I have been fortunate enough to have been exposed to some fascinating and thought-provoking leaders in our industry, both from a global and a local perspective. One such person in particular is Professor Mark Ritson, a cool ‘ad man’ who is currently professor of marketing at the University of Melbourne. He asks a very simple question: “What is the opposite of brand equity?”
The answer has its roots more in economic theory than in marketing, but, hey, what’s the difference anyway, right? You see, the opposite of brand equity is not loss equity or equity decline, but brand commoditisation.
Think about it. When we talk about a brand having real value, we define it in terms of its equity. There are, in fact, a multitude of methodologies that attempt to define brand value in economic terms but everyone seems to understand the word equity. In economic terms, it means ‘ownership of interest’ and in many ways, the audience’s stake in a brand can certainly be defined as their interest (or equity) in a brand.
So, what happens when a brand loses this interest? Yep, you’re spot on: it starts commoditising and therefore loses value to the audience. We all know this. That is why we prefer to ‘build’ brands instead of commodify them.
One of the fastest ways to commodify a brand is to devalue it by using price. In some European markets (and many others around the world), there is a rampant, recession-fuelled price war across categories such as grocery, retail, transport and services. Many advertisers are seeing their brand equity scores slowly erode as their costs increase. In the short term, it may have been the right thing to do to stay relevant but in the long term even categories have declined. Fast moving consumer goods and retail are the biggest losers in this colosseum of price bloodshed and to date, there has been little advantage for any of these businesses and their corresponding economies. Profits are down, cost cutting is rife and margins are at an all-time low.
So now that we know how dangerous the opposite of brand equity can be, we’ll do anything to avoid it, right?
Really? Then why do we as agencies do it? The fact is that just as brands have commoditised on a global scale, so have media agencies. I’m sure there were some high-yield gains in the short term. However, long term we have a talent crisis we cannot manage and media innovation is suffering. Larger agencies have been able to absorb the margin shortfall into rebate deals, early payments and diversified services. But smaller agencies have been hard hit (did I hear someone say “double jeopardy”?). Due to cost, media creativity has become the distant friend we used to know intimately.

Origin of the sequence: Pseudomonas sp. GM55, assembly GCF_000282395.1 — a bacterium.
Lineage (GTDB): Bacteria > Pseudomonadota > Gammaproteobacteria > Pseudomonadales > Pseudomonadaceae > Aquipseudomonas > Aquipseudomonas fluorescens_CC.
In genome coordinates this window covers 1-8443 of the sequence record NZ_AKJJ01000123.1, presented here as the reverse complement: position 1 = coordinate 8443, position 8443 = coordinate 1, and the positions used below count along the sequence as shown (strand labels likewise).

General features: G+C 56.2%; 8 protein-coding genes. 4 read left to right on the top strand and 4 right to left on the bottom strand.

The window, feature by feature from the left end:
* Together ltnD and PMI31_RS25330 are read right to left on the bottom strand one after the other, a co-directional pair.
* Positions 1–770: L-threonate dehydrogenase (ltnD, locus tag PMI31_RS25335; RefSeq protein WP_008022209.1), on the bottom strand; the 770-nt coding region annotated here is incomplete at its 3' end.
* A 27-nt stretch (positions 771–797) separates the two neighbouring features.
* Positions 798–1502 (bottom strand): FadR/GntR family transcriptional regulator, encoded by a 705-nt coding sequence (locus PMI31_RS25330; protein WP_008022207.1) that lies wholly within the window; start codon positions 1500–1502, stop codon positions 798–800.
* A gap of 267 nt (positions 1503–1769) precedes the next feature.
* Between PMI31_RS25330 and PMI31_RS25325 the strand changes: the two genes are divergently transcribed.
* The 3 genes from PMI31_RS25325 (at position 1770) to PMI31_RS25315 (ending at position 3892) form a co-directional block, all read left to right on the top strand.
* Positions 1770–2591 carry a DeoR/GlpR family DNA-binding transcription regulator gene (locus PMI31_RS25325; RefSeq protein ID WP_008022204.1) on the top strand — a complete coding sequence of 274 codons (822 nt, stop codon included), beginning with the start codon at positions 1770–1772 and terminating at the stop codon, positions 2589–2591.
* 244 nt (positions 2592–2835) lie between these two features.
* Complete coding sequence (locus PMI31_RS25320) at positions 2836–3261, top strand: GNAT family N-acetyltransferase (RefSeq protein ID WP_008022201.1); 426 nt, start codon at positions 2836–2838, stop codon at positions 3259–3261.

Locally, the telltale signs are excruciatingly evident. South Africa had two (out of 194) shortlists at the Global Festival of Media Competition – the international benchmark for media innovation. Locally, the Roger Garlick award entries dropped from 54 in 2012, to 26 in 2013, a remarkably worrying 52% difference. So, the question is: Are we uncompetitive because we have commoditised or have we commoditised because we are uncompetitive? There certainly is a lot of data to suggest that it’s the former over the latter and, without competitiveness, how do we attract great talent to the industry?
So what’s the answer, I hear you ask?
Well, essentially we have two options. First, we could get all media agency heads into a room and agree on a policy of fair business practice. Now that you’re done laughing and have picked yourself up off the floor, consider the second option: differentiate.
Go back to those old-fashioned brand-building principles and differentiate. Have a point of view on the most topical discussions in the media at the moment. Are we ready for big data? Who is best placed to run social media? Is the market ready for transmedia? What are some new talent models?
We are fortunate at our agency to have a perspective on most topical discussions in the media. We have a view because we have to have a view. No clients are going to give us their business because we’re the cheapest. They’re going to award us the business because we help them solve their problems. Our operating system, called Source, is a testament to the fact that we have differentiated. Source uses the collective intelligence of the entire network to solve client problems. It’s not a tool; it’s an MMOG (massively multiplayer online game) which rewards contributions through ‘pings’, in many ways, helping to build our equity.
And so, I leave our commodifying competitors with this final thought: be careful on the race to the bottom, you might actually win.
Wayne Bishop is managing director of PHD in Johannesburg.
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